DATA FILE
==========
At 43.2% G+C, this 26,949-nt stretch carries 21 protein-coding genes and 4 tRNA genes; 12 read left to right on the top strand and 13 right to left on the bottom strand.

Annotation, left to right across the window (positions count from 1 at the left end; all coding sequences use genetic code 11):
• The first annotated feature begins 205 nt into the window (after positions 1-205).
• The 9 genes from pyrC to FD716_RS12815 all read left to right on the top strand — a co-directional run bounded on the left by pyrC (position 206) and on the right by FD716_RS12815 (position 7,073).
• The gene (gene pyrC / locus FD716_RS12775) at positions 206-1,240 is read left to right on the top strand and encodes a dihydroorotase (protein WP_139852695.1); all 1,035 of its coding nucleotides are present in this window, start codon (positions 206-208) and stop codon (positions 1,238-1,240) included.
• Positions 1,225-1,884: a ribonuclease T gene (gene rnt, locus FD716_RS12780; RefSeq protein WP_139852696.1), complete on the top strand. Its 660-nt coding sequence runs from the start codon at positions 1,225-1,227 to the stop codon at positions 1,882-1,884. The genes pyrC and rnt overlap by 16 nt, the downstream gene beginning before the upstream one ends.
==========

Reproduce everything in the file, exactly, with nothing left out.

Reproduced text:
At 43.2% G+C, this 26,949-nt stretch carries 21 protein-coding genes and 4 tRNA genes; 12 read left to right on the top strand and 13 right to left on the bottom strand.

Annotation, left to right across the window (positions count from 1 at the left end; all coding sequences use genetic code 11):
• The first annotated feature begins 205 nt into the window (after positions 1-205).
• The 9 genes from pyrC to FD716_RS12815 all read left to right on the top strand — a co-directional run bounded on the left by pyrC (position 206) and on the right by FD716_RS12815 (position 7,073).
• The gene (gene pyrC / locus FD716_RS12775) at positions 206-1,240 is read left to right on the top strand and encodes a dihydroorotase (protein WP_139852695.1); all 1,035 of its coding nucleotides are present in this window, start codon (positions 206-208) and stop codon (positions 1,238-1,240) included.
• Positions 1,225-1,884: a ribonuclease T gene (gene rnt, locus FD716_RS12780; RefSeq protein WP_139852696.1), complete on the top strand. Its 660-nt coding sequence runs from the start codon at positions 1,225-1,227 to the stop codon at positions 1,882-1,884. The genes pyrC and rnt overlap by 16 nt, the downstream gene beginning before the upstream one ends.